Heather E. Lewis, AIA, NCARB
Why renovate your veterinary hospital and incorporate new technologies? A veterinary hospital is more than a shell to house a practice. It is an important physical reflection of your practice philosophy.
Undertaking a renovation can be a huge financial and emotional leap, but it is also your opportunity to create a space that helps you practice better, more efficient medicine while increasing your revenue.
Benefits of Renovating
While there are no firm studies on the benefits of renovating, most of our clients report that they see about a 20% increase in revenue after a renovation. There are no guarantees, but veterinarians who take the risk to renovate usually grow their practices.
Another good reason to renovate is the opportunity to energize and revitalize; even small changes can help you operate more efficiently and bring new life to your practice. A well-planned and executed remodel can go a long way toward projecting the same image of vitality, growth, and success that a brand new hospital can demonstrate.
Making Renovation Decisions
There are many factors that come into play when deciding to undertake a renovation, including cost, return on investment, how close you are to retirement, and whether or not you wish to grow your practice or add new services in the future. It is important to consider how much to undertake; your project can be anything from simply revamping your reception area to a full-scale overhaul of your hospital’s floor plan.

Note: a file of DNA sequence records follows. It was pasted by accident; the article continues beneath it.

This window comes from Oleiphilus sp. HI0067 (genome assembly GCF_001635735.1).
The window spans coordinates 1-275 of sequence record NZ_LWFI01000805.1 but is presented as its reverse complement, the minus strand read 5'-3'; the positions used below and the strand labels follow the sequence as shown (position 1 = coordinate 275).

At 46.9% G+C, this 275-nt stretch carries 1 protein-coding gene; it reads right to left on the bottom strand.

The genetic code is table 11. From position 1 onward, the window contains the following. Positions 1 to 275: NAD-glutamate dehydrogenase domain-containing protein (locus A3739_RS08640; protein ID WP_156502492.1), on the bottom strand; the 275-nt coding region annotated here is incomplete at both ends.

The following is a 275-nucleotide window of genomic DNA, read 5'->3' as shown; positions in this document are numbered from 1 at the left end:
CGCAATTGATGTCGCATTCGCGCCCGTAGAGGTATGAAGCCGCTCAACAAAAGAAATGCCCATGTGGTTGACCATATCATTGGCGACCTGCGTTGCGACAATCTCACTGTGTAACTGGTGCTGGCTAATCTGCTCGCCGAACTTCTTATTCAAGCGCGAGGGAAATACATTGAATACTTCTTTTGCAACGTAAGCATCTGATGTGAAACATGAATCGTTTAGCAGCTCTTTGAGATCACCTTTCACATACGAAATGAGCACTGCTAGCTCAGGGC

Elements from the following categories can be mixed and matched to create the approach that best fits your needs and your practice philosophy. Choose a renovation project that makes the most sense for your practice, and give priority to changes that will help your bottom line.
The layout, look, color, and materials of your reception area should create a positive impression. Designs can range from a space where clients feel comfortable enough to take off their shoes to that of a high-tech medical center. Whatever style you choose, remember that your reception area must communicate to your clients the high quality of veterinary care you provide.
- Space: Allow enough space around the reception desk for several people and their animals. Six to 7 feet of clear space between the desk and seating areas should be maintained. Consider space requirements for computers, telephones, printers, and credit card machines. Find solutions that minimize crowding and clutter on the surface of the desk.
- Lighting: Provide adequate lighting at all work stations. Under-counter lighting can be very effective for task lighting. Overhead task lighting can help to highlight the desk.